An important thing to remember, I think, is that writing is a calling, a drive, an obsession with most successful writers. It can't be a casual hobby or diversion. I'm taking a class right now with some casual writers, and I have little hope for their success. They talk a lot about their projects in class, which is good--we all should talk with other people about our writing--but very little ends up on paper or a thumb drive. They come to class with woes about not having time to write, concern about format and grammar and the minutia meant for the final stages of writing, or they make excuses about not being able to find the right words. "How do you get so much written every day?" one woman asked me. Neil Gaiman's quote below sums it up. I showed this to her and said, "To put it simply, sit your butt down and do it. Quit worrying about all the details. They will follow. First, you need to get something on paper."
The "thinking about...talking about...worrying about.." quote below sparked some good discussion in my class. I do all these three of these activities, but I also get a lot of writing done. I don't believe it hurts to be thinking, talking, worrying about writing, so long as there's actual writing worked into the formula. Writers do have an enormous cerebral side to their work--antenna up all the time searching for ideas, and a part of their brain going constantly in response to the writing urge--but ultimately they're successful because they sit down and do it. They also keep notepads in their purses and in backpacks and in cars and beside their beds and lots of other places. Those sticky Post-It Notes are the best things ever invented for writers! Ideas can vanish; get them down when they're fresh.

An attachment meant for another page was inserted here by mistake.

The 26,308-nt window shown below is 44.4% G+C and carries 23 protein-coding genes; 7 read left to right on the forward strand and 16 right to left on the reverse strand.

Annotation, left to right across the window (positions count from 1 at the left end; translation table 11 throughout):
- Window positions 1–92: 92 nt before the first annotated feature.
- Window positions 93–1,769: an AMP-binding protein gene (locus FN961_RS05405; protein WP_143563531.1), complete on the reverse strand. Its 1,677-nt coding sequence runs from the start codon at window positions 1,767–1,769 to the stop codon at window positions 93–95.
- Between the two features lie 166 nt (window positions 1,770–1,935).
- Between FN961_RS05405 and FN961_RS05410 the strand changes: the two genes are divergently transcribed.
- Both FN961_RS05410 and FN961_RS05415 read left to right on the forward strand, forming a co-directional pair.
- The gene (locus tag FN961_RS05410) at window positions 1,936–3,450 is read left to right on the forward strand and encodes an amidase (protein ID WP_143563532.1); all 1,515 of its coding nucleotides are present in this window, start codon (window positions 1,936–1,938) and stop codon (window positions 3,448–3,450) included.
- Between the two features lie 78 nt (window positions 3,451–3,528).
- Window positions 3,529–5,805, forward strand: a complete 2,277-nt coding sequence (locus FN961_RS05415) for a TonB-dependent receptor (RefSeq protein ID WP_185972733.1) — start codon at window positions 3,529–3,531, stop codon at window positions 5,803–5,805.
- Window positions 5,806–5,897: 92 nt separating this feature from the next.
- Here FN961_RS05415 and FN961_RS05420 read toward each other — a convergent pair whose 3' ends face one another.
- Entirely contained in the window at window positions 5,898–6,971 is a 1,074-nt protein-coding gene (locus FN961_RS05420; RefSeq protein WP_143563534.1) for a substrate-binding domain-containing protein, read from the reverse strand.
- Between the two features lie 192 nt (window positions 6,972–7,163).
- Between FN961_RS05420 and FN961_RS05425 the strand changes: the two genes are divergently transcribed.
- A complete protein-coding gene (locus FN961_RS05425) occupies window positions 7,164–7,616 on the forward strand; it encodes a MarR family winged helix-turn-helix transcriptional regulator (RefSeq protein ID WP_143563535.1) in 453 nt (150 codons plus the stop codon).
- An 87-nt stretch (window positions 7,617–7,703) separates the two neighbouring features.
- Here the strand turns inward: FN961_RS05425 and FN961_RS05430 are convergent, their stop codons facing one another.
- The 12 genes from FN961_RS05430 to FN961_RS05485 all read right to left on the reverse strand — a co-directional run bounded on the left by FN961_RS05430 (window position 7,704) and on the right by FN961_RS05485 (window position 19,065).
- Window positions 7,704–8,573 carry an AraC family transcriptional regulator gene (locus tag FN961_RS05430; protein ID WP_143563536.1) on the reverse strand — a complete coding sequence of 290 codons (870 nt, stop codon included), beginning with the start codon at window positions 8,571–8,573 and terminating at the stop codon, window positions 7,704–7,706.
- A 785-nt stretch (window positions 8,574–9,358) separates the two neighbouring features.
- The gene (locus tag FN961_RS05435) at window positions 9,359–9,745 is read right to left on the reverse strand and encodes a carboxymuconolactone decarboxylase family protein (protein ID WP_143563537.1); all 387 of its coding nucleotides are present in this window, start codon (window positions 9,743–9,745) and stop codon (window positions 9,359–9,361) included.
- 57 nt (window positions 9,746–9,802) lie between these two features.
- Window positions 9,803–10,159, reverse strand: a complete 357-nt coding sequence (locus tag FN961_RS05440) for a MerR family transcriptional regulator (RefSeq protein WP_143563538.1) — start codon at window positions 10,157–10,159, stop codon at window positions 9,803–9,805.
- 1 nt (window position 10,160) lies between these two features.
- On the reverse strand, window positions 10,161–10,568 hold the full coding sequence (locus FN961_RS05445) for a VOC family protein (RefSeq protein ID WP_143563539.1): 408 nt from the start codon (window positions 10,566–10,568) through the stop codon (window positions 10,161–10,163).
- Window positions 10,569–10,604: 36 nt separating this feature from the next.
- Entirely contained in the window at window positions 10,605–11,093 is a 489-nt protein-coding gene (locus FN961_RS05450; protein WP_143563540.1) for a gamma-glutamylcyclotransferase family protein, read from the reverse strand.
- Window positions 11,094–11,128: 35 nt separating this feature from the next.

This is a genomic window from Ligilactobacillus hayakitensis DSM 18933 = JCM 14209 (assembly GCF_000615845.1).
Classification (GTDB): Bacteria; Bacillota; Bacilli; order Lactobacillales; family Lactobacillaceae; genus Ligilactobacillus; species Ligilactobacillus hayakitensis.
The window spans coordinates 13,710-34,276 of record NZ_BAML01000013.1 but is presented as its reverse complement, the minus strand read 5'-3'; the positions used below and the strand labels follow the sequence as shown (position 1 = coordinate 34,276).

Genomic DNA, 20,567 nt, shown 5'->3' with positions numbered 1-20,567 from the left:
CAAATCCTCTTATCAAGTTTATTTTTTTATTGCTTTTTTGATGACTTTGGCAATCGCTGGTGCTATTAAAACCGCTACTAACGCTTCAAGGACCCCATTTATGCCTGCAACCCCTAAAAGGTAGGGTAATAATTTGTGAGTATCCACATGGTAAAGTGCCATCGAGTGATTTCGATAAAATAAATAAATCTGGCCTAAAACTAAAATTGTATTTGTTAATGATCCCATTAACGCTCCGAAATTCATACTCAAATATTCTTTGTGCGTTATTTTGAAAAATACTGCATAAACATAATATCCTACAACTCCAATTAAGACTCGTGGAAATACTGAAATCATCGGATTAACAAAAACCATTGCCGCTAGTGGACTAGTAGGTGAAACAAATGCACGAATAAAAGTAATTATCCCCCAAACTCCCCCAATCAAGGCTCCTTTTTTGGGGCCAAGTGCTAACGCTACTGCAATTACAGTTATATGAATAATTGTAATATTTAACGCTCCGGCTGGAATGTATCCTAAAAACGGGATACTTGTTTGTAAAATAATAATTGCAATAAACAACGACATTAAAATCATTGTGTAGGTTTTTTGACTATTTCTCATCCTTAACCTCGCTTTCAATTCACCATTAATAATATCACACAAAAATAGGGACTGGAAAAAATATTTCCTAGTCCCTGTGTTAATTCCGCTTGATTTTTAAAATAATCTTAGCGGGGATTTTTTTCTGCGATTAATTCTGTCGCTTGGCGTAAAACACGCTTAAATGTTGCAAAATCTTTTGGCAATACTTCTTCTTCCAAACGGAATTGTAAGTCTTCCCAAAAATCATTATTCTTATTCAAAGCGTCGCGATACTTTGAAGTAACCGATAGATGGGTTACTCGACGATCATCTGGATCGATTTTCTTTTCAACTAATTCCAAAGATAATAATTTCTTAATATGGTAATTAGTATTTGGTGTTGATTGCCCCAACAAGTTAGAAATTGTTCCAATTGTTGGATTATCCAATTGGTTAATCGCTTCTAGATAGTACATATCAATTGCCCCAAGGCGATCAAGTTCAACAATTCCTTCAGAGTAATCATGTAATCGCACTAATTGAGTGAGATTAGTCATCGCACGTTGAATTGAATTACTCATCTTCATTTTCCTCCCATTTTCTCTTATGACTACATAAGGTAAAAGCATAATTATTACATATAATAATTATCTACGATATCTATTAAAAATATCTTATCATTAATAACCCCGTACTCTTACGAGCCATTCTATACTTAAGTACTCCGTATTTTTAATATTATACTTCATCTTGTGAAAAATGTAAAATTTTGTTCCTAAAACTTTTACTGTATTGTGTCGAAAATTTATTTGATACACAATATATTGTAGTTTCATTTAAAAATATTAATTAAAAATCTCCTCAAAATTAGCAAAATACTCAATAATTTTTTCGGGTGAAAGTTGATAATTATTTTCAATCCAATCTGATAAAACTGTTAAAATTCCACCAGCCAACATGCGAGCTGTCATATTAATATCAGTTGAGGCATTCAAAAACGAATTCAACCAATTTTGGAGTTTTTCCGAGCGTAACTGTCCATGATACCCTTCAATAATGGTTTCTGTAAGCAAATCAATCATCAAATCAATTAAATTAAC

And, finally, Henry Miller's advice: I agree with most of it. I agree that finishing is important. But starting is crucial too, and having lots of balls in the air is good for someone who gets bored easily, as I do. I need to revitalize with new topics. I need excursions of the mind and departures from the norm. Often, I stop in the middle of a writing project and do a different one for a few days. It clears my mind and revs me up to get back to the first project. Maybe this method didn't work for Henry Miller. I'll think about it, since he was a much more successful writer than I am. :-/
That mantra about re-writing: It's true. Good writing is re-written, re-vised, re-worked over and over. I wish my students would accept this.
In a nutshell then, good writing is writing every day, writing with passion, and rewriting vigorously. Writing is good for your head, good for your heart, and sometimes good for your wallet too.
Writing is truly a sport. You have to love it to play well. You have to respect the rules and be willing to work with the team--editors, publishers, audience. The more you practice and refine your moves, the better you play the game.
Okay, I've thought about writing enough for today. It's time to do some of it...but then I have been...am. Yes, this blog counts!